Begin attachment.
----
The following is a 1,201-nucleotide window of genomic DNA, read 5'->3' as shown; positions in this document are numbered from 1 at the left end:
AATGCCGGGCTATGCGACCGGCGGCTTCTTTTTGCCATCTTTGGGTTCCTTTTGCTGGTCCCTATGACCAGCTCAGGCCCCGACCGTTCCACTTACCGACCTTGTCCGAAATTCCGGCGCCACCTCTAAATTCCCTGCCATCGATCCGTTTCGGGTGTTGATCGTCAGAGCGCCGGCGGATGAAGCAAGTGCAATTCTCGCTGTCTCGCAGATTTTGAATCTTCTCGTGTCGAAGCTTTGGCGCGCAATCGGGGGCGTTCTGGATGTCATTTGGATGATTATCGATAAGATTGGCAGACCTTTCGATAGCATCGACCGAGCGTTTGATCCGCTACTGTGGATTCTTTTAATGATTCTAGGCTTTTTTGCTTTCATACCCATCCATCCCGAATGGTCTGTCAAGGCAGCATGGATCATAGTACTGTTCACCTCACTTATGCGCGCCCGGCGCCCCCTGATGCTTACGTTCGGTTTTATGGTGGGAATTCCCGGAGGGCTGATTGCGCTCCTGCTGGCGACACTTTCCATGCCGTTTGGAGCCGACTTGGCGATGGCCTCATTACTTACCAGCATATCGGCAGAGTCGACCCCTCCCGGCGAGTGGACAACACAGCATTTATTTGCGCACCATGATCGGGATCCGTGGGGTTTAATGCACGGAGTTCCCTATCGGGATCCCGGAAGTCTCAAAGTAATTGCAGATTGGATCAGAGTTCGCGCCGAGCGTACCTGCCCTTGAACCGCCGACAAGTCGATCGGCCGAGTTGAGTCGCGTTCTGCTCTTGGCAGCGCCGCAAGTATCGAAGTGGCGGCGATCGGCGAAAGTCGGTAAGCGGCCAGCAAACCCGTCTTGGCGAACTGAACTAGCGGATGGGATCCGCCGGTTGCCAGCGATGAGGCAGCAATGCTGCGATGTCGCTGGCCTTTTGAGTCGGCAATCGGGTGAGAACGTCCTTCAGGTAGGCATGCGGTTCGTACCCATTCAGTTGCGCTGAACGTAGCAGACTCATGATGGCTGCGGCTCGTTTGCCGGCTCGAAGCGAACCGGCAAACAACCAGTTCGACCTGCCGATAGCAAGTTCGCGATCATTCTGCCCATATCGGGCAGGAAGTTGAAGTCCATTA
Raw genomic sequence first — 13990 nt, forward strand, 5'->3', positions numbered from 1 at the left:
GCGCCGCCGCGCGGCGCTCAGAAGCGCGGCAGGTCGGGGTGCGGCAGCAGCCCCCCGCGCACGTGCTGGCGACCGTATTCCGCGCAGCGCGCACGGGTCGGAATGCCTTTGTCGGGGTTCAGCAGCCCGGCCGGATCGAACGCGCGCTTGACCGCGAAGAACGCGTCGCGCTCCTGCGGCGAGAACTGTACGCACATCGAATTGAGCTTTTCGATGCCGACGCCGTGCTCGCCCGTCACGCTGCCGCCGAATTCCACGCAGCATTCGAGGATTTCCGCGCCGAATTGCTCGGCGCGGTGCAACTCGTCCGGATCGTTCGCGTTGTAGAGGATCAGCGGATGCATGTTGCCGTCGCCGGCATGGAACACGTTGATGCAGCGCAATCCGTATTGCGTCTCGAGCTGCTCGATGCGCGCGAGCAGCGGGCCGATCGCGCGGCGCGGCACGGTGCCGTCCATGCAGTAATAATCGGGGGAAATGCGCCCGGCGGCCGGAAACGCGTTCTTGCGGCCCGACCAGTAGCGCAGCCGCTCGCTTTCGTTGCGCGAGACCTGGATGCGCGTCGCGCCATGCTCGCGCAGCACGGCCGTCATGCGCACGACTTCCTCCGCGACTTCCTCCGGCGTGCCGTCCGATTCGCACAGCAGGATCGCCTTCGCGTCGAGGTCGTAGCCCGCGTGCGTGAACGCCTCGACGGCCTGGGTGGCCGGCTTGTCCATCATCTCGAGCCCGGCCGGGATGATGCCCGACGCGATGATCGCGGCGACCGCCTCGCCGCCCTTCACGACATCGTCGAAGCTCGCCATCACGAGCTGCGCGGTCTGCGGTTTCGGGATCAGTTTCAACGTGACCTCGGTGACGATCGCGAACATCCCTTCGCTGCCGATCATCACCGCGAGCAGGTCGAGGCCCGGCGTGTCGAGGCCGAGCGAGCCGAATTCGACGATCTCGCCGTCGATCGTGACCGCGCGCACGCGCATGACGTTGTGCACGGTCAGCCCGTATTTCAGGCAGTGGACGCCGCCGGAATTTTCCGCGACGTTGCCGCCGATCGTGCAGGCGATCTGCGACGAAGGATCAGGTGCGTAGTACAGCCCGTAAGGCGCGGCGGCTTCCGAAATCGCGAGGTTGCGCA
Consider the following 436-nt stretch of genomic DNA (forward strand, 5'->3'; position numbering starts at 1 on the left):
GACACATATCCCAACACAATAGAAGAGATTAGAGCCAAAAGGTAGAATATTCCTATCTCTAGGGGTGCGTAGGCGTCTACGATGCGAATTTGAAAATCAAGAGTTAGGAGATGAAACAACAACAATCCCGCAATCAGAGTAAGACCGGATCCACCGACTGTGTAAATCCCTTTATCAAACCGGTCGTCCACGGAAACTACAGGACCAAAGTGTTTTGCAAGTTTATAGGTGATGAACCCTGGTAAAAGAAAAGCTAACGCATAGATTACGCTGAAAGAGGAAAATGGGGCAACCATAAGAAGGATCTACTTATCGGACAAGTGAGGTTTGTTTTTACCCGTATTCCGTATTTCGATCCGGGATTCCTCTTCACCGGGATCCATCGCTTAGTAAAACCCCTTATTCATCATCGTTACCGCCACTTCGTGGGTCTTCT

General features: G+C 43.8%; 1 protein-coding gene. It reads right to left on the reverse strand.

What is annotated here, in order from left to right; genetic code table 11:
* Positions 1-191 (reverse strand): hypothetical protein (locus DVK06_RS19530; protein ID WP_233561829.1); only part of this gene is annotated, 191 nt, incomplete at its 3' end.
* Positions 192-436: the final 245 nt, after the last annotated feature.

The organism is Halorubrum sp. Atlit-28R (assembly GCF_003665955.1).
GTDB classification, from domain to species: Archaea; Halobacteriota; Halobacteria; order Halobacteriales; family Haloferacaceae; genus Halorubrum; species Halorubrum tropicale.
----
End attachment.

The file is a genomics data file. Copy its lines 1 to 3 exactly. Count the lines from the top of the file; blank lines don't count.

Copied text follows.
The following is a 1,201-nucleotide window of genomic DNA, read 5'->3' as shown; positions in this document are numbered from 1 at the left end:
AATGCCGGGCTATGCGACCGGCGGCTTCTTTTTGCCATCTTTGGGTTCCTTTTGCTGGTCCCTATGACCAGCTCAGGCCCCGACCGTTCCACTTACCGACCTTGTCCGAAATTCCGGCGCCACCTCTAAATTCCCTGCCATCGATCCGTTTCGGGTGTTGATCGTCAGAGCGCCGGCGGATGAAGCAAGTGCAATTCTCGCTGTCTCGCAGATTTTGAATCTTCTCGTGTCGAAGCTTTGGCGCGCAATCGGGGGCGTTCTGGATGTCATTTGGATGATTATCGATAAGATTGGCAGACCTTTCGATAGCATCGACCGAGCGTTTGATCCGCTACTGTGGATTCTTTTAATGATTCTAGGCTTTTTTGCTTTCATACCCATCCATCCCGAATGGTCTGTCAAGGCAGCATGGATCATAGTACTGTTCACCTCACTTATGCGCGCCCGGCGCCCCCTGATGCTTACGTTCGGTTTTATGGTGGGAATTCCCGGAGGGCTGATTGCGCTCCTGCTGGCGACACTTTCCATGCCGTTTGGAGCCGACTTGGCGATGGCCTCATTACTTACCAGCATATCGGCAGAGTCGACCCCTCCCGGCGAGTGGACAACACAGCATTTATTTGCGCACCATGATCGGGATCCGTGGGGTTTAATGCACGGAGTTCCCTATCGGGATCCCGGAAGTCTCAAAGTAATTGCAGATTGGATCAGAGTTCGCGCCGAGCGTACCTGCCCTTGAACCGCCGACAAGTCGATCGGCCGAGTTGAGTCGCGTTCTGCTCTTGGCAGCGCCGCAAGTATCGAAGTGGCGGCGATCGGCGAAAGTCGGTAAGCGGCCAGCAAACCCGTCTTGGCGAACTGAACTAGCGGATGGGATCCGCCGGTTGCCAGCGATGAGGCAGCAATGCTGCGATGTCGCTGGCCTTTTGAGTCGGCAATCGGGTGAGAACGTCCTTCAGGTAGGCATGCGGTTCGTACCCATTCAGTTGCGCTGAACGTAGCAGACTCATGATGGCTGCGGCTCGTTTGCCGGCTCGAAGCGAACCGGCAAACAACCAGTTCGACCTGCCGATAGCAAGTTCGCGATCATTCTGCCCATATCGGGCAGGAAGTTGAAGTCCATTA
Raw genomic sequence first — 13990 nt, forward strand, 5'->3', positions numbered from 1 at the left: